Saturday, March 6, 2010
Naked Trip (2008)
I had my share of watching indie-movies over the years, and I've been making them too. So I know what it's all about. I rarely get impressed by either my own work or other peoples works, because we all have a tendency to fall into the same traps. That's why felt very impressed after watching Alex Bakshaev's Naked Trip, a movie shot in the UK with Jason Impley in the lead. It's not perfect, but the good things outdoes every negative thing in a majority.
Jason Impley is George (I think that's the characters name, but maybe I just imagine that afterwards) a sleazy chainsmoking scumbag filmmaker that fucks every woman he meets, buys whores and just treats everyone like shit. But at least he do it for the sake of art! Well, this time he's really shit out of luck, because people that invested money on his last arty farty-project really wants their money back now, and he has no other solution than to just get out of town... but not with out problems!
One of the biggest mistakes you'll find in indie-productions is the acting. It's easy to understand, because the only people who want to be in your movie is your friends, neighbours and relatives. Eh, most of them don’t even want to be in the movie and just don’t give a shit anyway! This is one thing that surprises me with Naked Trip, the acting is damn fine. It’s not one single bad actor in the whole movie and Jason Impley rules them all. The character is both an evil child and a sleazy old man in the same body. Most of the time he’s shit-talking and treating people like junk, but somehow there’s a passion in him to, a real person that just want to do something good. To create art and make it good.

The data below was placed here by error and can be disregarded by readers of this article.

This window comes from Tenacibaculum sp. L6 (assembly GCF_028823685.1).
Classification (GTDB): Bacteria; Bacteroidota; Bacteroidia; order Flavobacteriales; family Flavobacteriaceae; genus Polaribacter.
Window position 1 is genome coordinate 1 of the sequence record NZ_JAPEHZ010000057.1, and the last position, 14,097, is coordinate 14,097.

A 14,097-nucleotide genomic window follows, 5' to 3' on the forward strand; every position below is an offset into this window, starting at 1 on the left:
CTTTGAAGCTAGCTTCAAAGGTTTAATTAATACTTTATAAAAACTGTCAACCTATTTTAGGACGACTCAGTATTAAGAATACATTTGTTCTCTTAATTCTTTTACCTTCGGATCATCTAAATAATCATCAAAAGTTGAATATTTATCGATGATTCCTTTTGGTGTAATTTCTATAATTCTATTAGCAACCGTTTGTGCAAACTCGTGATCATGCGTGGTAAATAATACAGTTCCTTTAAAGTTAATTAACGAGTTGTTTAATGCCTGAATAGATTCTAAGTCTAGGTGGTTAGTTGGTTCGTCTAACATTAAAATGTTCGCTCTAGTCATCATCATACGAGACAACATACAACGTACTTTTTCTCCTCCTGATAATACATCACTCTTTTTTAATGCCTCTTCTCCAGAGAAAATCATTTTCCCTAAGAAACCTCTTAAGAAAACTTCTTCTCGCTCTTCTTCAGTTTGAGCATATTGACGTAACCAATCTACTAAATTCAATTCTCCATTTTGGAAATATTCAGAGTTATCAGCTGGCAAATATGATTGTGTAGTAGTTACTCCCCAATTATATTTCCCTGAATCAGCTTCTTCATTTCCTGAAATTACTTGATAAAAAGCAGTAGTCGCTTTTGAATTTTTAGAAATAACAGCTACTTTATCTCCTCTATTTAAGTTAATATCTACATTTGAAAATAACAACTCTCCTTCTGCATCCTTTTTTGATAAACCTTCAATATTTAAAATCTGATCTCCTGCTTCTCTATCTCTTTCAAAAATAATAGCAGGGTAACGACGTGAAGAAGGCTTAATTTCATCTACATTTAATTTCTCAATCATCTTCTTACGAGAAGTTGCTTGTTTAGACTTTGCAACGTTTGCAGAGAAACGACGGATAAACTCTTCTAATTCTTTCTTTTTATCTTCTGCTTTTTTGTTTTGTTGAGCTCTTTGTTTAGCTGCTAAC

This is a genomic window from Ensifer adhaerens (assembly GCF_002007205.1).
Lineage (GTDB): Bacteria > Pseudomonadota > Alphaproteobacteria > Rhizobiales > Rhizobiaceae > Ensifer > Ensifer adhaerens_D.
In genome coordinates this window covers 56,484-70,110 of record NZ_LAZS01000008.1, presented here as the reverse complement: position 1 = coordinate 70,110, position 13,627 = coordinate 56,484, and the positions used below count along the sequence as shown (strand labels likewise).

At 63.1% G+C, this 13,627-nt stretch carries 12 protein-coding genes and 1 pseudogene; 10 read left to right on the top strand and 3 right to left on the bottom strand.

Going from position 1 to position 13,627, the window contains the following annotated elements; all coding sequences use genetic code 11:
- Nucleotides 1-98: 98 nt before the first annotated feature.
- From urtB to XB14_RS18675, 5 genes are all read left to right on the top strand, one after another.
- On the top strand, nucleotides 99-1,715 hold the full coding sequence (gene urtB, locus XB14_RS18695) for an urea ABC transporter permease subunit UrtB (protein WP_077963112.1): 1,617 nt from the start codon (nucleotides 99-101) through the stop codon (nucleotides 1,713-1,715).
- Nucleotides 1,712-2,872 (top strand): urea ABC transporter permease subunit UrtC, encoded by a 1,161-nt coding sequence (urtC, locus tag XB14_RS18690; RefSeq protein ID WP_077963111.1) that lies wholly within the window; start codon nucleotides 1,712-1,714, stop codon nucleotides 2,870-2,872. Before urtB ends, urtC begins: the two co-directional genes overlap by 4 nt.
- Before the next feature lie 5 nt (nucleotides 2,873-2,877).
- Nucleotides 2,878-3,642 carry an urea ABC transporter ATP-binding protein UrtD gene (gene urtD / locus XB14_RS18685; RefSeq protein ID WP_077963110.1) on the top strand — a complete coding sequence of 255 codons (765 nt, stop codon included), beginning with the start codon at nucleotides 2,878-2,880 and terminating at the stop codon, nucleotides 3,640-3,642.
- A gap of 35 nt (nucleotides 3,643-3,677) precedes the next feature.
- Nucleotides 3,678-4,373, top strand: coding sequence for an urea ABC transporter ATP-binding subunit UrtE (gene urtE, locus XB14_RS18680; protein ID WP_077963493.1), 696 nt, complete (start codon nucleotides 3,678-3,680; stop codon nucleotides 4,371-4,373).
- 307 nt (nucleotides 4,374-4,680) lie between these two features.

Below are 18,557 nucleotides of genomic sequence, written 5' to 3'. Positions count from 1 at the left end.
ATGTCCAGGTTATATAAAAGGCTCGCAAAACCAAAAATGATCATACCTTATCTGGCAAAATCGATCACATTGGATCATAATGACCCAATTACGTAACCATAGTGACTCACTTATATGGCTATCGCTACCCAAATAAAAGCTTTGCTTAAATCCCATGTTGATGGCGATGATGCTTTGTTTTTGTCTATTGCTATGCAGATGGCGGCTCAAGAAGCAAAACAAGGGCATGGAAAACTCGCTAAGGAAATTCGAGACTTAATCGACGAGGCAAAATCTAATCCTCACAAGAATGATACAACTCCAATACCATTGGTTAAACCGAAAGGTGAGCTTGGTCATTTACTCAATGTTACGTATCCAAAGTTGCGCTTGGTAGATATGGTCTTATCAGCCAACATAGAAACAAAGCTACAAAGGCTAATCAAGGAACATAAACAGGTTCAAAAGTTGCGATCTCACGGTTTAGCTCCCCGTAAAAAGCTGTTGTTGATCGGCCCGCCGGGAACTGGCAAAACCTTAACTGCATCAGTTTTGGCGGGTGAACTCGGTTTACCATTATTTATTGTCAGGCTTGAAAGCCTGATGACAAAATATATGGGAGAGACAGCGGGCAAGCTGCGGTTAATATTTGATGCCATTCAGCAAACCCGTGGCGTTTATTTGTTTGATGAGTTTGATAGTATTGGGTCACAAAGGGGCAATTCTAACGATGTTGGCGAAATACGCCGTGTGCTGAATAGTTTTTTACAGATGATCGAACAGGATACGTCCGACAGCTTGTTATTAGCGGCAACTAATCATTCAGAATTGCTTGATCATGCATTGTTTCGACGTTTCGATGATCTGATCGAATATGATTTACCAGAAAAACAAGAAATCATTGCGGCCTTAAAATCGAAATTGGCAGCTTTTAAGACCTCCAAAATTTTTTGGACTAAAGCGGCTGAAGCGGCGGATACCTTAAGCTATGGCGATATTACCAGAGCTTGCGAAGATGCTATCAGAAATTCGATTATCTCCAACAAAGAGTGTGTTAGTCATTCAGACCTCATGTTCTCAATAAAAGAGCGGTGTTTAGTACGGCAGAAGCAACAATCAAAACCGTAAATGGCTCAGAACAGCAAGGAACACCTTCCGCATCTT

The movie is dedicated to Jean-Luc Godard and Jess Franco, but it’s mostly Godard that shines through. The style is very much Godard, and the black & white cinematography looks most of the time great and very retro, even if it’s digital. The locations are chose after style, and it gives the movie almost an unreal look, a dream-like quality. Alex Bakshaev as a director was a blessing. The visuals moves forward like nothing else, and there’s no boring and uninteresting visual choices in the whole movie. Some odd angle here and there stands out as a bit awkward, but they’re very few. Bakshaev also let the actors work, which we’re grateful for. Some scenes have not cuts, and the actors goes on without loosing the energy or tempo. Gone is also the typical theatrical lines and acting-styles, which makes this movie seem more big and grand than it actually is.
The movie starts with a nazi-flag above a bed. If I remember it correctly, that’s the first thing we see in the movie and that really caught the attention. Later in the movie Jason Impleys character talks about using a nazi-flag to grab the audiences attention, and that’s just what they did – and it worked, without getting pretentious or stupid.
Naked Trip is a wonderful little movie, and I’m not the only one that wants to see more both from Bakshaev and Impley.